Dar al-Husseini (Husseini house) was built in 1941 during the British occupation, with some additions made in later years. The original house, which was partially inspired by Bauhaus architecture in Germany, was constructed using a now-rare pink and red stone, the hallmark of Palestinian architecture back then. The house had also retained some of its original ceramic red roof tiles, a staple of Mediterranean architecture, imported from Marseille, France.
Prior to that, Dar Harb (Harb house), located near the Clock Square (now Arafat Square) in downtown Ramallah, was demolished to make way for a new shopping center called Centro Mall. In both cases, the houses were knocked down—one in broad daylight, the other during the night—despite protests from local activists.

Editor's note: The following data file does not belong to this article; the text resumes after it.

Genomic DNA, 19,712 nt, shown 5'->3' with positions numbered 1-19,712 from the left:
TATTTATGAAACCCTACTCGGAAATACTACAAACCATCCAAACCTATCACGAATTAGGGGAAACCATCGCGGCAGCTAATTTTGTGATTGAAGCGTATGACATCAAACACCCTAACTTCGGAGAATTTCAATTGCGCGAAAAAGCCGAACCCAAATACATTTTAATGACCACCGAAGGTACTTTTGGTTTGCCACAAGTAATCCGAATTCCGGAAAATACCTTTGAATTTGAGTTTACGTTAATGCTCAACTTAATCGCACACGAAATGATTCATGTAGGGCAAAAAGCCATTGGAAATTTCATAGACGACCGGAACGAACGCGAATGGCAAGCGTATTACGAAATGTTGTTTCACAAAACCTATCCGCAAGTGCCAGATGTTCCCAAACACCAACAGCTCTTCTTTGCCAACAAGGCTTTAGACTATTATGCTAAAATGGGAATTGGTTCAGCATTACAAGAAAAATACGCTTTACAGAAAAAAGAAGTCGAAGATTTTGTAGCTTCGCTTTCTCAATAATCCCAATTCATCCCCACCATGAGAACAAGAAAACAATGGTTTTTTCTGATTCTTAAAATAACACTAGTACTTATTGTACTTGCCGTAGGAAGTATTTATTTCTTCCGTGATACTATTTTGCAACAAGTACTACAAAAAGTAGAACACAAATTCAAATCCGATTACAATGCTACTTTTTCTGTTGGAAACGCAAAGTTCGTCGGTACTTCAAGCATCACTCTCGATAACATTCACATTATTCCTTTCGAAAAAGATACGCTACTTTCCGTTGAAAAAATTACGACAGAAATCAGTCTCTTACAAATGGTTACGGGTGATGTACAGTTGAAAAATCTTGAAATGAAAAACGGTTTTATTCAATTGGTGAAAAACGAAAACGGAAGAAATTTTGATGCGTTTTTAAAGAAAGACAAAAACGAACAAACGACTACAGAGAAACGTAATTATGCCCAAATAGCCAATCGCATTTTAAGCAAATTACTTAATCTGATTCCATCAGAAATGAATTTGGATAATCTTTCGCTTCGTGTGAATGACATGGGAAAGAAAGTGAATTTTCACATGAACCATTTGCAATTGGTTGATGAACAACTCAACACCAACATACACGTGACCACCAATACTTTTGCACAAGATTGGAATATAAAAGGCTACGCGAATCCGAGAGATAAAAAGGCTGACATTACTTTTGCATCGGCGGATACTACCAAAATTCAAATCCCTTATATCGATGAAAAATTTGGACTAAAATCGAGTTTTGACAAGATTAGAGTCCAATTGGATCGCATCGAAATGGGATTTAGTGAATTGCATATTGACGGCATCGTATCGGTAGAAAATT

“It's traumatic. It's a loss for our shared memory, and a loss of our own rights in our own city,” said Sahar Qawasmi, a member of the group of Palestinians uniting to protect the historic buildings, and co-founder and director of Sakiya, a non-profit that offers a residency program that integrates farming and agrarian heritage with arts and sciences.
“I think it's important for citizens of any city to enjoy certain rights to feel like they are part of the place, that they have ownership over the place, and that they can make decisions over its future. It feels like we have none of that,” Qawasmi said.
In the past 25 years, several attempts were made to pass architectural conservation laws, according historical buildings protected status. One of these laws was prepared in collaboration with local cultural and government institutions. With the Palestinian parliament largely defunct since 2007, the law was never enacted. Instead, the local ministry of antiquities and tourism passed its own bill.
But the law had its limitations. For example, it only designates structures built before 1917 as protected by law. However the bylaws stipulate that it's the responsibility of each local government—meaning municipalities—to list important heritage sites in its area and submit this list to the ministry of antiquities and tourism for approval. These post-1917 buildings would need to be of significance to be saved.